Changes of private car use in response to travel demand management
Paper i proceeding, 2004

A conceptual framework based on self-regulation theory in social psychology is proposed with the aim of understanding changes of private car use in response to travel demand management measures. Such measures are assumed to start a process in car users of setting of car-use reduction goals followed by planning of how to implement and implementing changes in car use to reach these goals. It is hypothesized that choices among change options are made sequentially according to a satisficing principle of minimizing psychological and other costs. As implied by an operationalization of this hypothesis, results of surveys indicate that choices of mode switching correlate the strongest with the size of the car-use reduction goal, errand/trip suppression the next strongest, and efficient car use (trip chaining, car pooling, and choice of closer destinations) the weakest. Modification of the hypothesis is implied by the findings that these correlations are to some extent affected by trip purposes (work, shopping, and leisure) and socio-demographic factors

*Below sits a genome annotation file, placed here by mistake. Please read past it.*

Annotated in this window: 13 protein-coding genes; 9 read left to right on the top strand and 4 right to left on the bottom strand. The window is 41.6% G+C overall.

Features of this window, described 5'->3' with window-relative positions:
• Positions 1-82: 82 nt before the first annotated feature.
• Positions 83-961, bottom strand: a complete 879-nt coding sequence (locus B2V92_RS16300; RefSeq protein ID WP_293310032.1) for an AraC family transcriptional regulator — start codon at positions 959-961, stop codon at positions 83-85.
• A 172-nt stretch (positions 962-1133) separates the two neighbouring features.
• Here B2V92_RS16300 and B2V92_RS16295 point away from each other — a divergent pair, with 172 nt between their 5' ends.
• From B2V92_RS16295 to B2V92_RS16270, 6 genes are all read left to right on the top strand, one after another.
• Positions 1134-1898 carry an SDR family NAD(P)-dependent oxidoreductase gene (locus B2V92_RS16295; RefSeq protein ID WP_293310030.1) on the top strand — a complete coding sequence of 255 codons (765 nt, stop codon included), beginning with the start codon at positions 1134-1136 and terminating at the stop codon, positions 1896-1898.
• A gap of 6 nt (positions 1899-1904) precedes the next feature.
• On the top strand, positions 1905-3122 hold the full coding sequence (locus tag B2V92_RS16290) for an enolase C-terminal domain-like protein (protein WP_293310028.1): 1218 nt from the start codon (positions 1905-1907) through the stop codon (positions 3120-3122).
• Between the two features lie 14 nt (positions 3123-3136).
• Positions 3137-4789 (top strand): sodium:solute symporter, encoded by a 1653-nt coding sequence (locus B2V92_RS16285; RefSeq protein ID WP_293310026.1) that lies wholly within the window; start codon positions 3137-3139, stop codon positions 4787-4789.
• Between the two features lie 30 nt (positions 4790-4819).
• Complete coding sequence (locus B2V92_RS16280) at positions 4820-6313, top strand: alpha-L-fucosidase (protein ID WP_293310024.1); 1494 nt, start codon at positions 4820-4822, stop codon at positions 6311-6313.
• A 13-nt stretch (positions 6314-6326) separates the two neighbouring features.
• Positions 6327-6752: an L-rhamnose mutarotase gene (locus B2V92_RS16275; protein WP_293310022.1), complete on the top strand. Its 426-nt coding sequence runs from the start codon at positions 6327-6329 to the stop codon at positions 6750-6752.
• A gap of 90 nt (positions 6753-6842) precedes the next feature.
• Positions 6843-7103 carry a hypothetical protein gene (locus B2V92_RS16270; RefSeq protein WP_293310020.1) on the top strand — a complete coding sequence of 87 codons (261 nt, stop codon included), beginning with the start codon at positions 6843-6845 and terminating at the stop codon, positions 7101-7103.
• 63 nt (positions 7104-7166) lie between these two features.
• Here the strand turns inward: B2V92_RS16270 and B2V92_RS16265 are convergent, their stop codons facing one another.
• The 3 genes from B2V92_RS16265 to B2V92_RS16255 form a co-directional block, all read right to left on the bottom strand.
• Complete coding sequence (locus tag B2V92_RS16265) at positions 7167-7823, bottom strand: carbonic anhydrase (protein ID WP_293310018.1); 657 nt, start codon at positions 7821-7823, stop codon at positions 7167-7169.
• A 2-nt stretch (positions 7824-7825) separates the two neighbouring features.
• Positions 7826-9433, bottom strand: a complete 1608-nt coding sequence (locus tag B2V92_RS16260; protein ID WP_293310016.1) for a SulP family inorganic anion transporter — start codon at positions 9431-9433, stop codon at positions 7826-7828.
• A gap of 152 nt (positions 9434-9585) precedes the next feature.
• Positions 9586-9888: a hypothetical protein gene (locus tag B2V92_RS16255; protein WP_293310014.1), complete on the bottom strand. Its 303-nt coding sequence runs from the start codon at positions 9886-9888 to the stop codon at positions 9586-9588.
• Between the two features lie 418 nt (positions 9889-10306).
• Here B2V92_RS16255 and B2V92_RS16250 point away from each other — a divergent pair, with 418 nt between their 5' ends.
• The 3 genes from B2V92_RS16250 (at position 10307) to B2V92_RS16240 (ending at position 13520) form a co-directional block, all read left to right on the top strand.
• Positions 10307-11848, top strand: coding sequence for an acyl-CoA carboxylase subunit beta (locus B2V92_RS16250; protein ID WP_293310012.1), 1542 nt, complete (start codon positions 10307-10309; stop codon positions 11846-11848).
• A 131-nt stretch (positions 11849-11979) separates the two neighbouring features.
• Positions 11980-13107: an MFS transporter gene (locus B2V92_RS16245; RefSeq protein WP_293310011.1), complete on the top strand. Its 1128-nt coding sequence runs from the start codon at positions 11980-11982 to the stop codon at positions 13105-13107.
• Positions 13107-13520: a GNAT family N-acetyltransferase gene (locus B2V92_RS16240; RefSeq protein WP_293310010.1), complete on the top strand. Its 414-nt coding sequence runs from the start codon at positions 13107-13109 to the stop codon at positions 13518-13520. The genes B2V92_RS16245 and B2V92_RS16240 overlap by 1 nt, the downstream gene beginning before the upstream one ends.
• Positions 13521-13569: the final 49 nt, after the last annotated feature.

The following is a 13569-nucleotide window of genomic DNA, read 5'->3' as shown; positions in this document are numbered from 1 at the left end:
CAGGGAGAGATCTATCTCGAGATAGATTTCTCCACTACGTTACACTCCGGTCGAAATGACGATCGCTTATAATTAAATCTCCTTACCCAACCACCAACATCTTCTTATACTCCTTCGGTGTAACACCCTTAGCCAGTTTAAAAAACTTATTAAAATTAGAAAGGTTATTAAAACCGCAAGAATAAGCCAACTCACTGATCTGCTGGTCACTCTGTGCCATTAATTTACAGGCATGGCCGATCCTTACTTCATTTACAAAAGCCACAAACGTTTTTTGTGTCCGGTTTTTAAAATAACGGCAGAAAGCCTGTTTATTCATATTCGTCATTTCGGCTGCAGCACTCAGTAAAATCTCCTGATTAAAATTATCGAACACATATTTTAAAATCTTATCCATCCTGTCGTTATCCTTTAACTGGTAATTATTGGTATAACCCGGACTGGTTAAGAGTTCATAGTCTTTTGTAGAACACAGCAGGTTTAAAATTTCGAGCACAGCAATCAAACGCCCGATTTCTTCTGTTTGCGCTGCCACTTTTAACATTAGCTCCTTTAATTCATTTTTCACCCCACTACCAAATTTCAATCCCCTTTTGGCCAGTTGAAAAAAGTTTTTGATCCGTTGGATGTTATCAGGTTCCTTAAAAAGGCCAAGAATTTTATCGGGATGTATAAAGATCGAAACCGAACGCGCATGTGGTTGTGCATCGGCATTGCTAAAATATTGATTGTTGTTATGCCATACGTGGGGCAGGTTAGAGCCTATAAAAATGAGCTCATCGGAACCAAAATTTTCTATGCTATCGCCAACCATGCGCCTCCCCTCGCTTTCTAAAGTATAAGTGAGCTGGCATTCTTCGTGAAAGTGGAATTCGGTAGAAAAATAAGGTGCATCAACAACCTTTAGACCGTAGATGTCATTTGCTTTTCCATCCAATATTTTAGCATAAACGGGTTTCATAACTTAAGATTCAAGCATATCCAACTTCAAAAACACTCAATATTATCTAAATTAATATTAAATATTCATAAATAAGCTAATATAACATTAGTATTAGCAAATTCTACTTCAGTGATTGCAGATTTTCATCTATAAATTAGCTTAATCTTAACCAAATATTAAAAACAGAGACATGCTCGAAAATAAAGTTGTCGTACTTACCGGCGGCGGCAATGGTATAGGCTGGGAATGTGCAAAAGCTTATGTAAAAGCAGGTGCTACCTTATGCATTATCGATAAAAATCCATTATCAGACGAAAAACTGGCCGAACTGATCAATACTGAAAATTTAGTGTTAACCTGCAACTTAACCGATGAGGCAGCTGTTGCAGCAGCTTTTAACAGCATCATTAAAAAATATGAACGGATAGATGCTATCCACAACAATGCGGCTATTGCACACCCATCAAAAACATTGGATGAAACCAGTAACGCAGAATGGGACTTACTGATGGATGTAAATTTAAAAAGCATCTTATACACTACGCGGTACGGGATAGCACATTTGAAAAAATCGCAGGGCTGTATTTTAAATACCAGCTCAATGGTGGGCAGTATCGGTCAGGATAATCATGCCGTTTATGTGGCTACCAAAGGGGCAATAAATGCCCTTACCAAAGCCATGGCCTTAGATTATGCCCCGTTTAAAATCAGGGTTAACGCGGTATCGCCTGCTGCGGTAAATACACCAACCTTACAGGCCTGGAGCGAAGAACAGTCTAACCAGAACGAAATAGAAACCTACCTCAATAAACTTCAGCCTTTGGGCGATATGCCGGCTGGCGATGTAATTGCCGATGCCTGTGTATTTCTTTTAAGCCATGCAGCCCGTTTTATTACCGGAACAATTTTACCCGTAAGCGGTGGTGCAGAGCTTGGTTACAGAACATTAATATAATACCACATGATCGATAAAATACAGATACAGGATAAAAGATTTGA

Travel demand management

decision making

travel behavior


Mathias Petter Gustafsson

Göteborgs universitet

D Budescu

Keynote address at the 3rd international conference on traffic & transport psychology, University of Nottingham, UK